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Carnage – Dark Recollections

1990 was a landmark year in death metal history. Many classic albums were released during that time, including Death’s Spiritual Healing, Obituary’s Cause of Death, Deicide’s self-titled debut, and Cannibal Corpse’s Eaten Back to Life. It was also when the Swedish death metal scene really took off. Entombed released Left Hand Path in that year, but everyone already knows about that. Instead, I want to talk about a lesser-known but just as influential band called Carnage. They lasted just two years, but they made a huge impact when they released Dark Recollections.

This was one of the first death metal albums to be recorded at Studio Sunlight in Stockholm. The production was handled by Tomas Skogsberg. He is the reason why Swedish death metal has that signature buzzsaw distortion. He gave the music a unique quality that set it apart from every other country. To put it in another way, he is the Swedish Scott Burns. The drums are handled by Fred Estby. His d-beats are the stuff of legend. Their precision and aggression served as an inspiration for the rest of the Swedish death metal scene. He doesn’t just do that, though. He also plays mid-paced rhythms that are packed full of thumping double bass, all of which are punctuated by elaborate fills. There are also moments when he plays some stripped-down blast beats.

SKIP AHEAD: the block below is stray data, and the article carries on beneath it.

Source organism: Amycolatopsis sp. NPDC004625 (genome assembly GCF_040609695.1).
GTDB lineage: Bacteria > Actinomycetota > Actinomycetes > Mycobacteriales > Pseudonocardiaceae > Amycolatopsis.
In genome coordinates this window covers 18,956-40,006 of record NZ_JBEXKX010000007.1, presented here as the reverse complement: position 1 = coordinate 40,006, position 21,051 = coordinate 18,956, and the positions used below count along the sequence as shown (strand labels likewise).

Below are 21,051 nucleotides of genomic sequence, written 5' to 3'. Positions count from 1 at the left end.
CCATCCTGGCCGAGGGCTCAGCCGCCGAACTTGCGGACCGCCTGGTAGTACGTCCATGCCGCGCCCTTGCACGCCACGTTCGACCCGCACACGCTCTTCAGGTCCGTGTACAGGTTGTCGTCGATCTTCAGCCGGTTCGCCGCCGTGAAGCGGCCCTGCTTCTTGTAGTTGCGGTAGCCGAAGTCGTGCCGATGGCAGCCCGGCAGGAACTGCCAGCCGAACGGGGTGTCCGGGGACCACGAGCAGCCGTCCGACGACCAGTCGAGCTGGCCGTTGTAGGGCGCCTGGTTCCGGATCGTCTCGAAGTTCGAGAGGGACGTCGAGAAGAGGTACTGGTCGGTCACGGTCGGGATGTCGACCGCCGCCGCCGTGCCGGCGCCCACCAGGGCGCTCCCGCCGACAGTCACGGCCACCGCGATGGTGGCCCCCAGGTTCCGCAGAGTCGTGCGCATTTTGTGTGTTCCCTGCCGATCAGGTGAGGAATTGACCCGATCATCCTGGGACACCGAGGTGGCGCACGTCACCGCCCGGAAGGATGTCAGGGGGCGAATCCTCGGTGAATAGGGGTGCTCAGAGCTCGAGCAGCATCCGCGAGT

The vocalist is Matti Karki. He performs a hoarse growl that draws obvious influence from Chuck Schuldiner. Although future vocalists would be far more brutal, his performance is still delightfully sickening. The guitarists are David Blomqvist and Michael Amott. That last name might sound familiar to many of you. After Carnage broke up, he would join Carcass, play on two of their full-lengths, and then join Arch Enemy after that. An interesting thing to note is that Carnage used to play grindcore, and traces of this show up in the fast-paced grinding riffs of songs such as “Gentle Exhuming”. They also play some dark and groovy mid-paced chord progressions that remind me of bands like General Surgery, who are also from Sweden. There are a few moments when they play slow doom riffs, and wild, screeching solos abound. However, the punkish riffs are what really steal the show. They’re very simple compared to what the Floridians were doing, but they’re extremely energetic.

I didn’t really care for this album at first, but it grew on me after repeated listens. Dark Recollections was groundbreaking when it first came out and it still holds up extremely well. The songwriting and instrumental work are excellent and it radiates a primal spirit. One final interesting fact to note is that after the band broke up, three of its members would form Dismember, who would become legendary in their own right.